|August 4, 2015|
Does every operator T on a separable Hilbert space H have a non-trivial closed invariant subspace? This is the famous and still open invariant subspace problem for operators on a Hilbert space. A natural generalization of the problem is: Let M be a von Neumann algebra on a Hilbert space H. Does every operator T in M have a non-trivial closed invariant subspace K affiliated with M? (K is affiliated with M, if the orthogonal projection on K belongs to M).
In the special case that M is a II1-factor (i.e. a infinite dimensional von Neumann factor with a bounded trace), it turns out that almost all operators in M have non-trivial closed invariant subspaces affiliated with M. More precisely, this holds for all operators in M for which L. G. Browns spectral distribution measure for T is not concentrated at a single point of the complex plane. The result is obtained in collaboration with Hanne Schultz (preprint 2006), and it relies in a crucial way on Voiculescus free probability theory. This result was previously known only for special operators such as Voiculescus circular operator and more generally for the DT-operators introduced in a paper in the American Journal of Mathematics (2004) in collaboration with Ken Dykema.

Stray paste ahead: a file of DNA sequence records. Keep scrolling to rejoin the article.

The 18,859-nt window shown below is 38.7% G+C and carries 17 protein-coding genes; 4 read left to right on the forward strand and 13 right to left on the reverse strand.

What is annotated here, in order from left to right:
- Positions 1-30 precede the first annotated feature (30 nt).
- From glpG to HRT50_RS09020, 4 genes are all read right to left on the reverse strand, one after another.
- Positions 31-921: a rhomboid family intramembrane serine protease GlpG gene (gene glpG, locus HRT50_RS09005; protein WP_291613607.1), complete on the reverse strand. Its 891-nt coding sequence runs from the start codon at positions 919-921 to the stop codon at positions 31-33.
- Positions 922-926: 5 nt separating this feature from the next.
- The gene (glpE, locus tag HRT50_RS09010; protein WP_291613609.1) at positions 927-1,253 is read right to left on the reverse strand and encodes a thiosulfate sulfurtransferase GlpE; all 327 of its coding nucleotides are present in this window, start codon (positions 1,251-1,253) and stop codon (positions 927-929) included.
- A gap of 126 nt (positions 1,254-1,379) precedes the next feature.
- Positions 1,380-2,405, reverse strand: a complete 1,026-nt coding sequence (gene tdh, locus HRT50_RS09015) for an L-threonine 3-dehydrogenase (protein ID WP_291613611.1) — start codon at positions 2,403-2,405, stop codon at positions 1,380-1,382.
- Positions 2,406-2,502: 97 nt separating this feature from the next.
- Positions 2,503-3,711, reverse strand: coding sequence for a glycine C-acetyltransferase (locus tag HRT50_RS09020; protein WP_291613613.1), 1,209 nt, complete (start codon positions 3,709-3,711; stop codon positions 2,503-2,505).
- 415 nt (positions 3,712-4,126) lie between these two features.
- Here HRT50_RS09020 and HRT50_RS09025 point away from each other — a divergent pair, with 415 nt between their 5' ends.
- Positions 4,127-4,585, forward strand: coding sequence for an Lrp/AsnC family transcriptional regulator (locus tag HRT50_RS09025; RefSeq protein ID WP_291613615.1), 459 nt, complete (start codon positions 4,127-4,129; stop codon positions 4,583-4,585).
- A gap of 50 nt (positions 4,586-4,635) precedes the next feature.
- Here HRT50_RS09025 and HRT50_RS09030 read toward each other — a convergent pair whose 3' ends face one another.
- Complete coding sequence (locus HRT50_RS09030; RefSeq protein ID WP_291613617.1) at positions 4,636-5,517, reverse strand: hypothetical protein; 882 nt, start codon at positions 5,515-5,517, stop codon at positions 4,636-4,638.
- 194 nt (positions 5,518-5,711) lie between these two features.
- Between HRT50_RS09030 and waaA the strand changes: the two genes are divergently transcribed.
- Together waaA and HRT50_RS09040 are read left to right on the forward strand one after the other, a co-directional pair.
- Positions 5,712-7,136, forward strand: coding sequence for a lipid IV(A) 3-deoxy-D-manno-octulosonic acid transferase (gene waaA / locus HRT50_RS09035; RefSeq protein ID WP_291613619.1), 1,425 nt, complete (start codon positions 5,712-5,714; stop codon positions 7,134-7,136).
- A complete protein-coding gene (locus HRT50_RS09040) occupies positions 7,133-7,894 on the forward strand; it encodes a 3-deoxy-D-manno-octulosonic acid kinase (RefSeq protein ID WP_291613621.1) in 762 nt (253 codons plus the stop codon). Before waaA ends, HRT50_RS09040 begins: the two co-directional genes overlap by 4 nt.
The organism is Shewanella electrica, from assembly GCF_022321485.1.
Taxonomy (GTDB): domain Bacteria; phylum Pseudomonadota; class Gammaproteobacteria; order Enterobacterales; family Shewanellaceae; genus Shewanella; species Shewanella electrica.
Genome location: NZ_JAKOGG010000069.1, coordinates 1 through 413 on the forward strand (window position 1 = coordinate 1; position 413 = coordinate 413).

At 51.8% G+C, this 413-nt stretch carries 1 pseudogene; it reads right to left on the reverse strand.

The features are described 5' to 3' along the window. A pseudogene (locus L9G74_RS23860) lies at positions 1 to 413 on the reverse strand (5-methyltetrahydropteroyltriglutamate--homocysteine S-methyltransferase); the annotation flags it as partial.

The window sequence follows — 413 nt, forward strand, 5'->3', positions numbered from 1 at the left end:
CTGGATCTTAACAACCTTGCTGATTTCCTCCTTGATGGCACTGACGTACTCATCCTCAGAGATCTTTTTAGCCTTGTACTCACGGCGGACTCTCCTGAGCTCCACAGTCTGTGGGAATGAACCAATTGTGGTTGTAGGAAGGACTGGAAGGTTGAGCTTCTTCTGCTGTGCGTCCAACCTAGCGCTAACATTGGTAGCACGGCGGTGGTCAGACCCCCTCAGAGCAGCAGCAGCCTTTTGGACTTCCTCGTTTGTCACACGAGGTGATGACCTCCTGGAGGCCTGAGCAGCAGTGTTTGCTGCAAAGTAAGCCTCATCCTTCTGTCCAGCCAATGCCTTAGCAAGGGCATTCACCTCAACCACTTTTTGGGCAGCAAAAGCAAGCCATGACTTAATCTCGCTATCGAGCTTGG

There will be three talks on this subject. The first will be a survey talk on this topic. In the second talk, I will go more into the technical details, and in particular explain how free probability enters in the proof of the main result. In the third talk, I will focus on examples and applications.
Haagerup's research is in operator theory, and covers many subareas in the subject which are currently very active - random matrices, free probability, C*-algebras & applications to mathematical physics. He is among the most significant contributors to the theory at present and his research has critical impact in virtually all areas of operator theory.
Haagerup is a professor at Odense University in Denmark. He has been an organizer of many major conferences, including several at Oberwolfach, MSRI, the Institut Mittag-Leffler and elsewhere. He is a member of the Royal Danish Academy of Science and Letters and of the Norwegian Academy of Science, and has been the Editor-in-Chief of Acta Mathematica.
Speakers in the Distinguished Lecture Series (DLS) have made outstanding
contributions to their field of mathematics. The DLS consists of
a series of three one-hour lectures.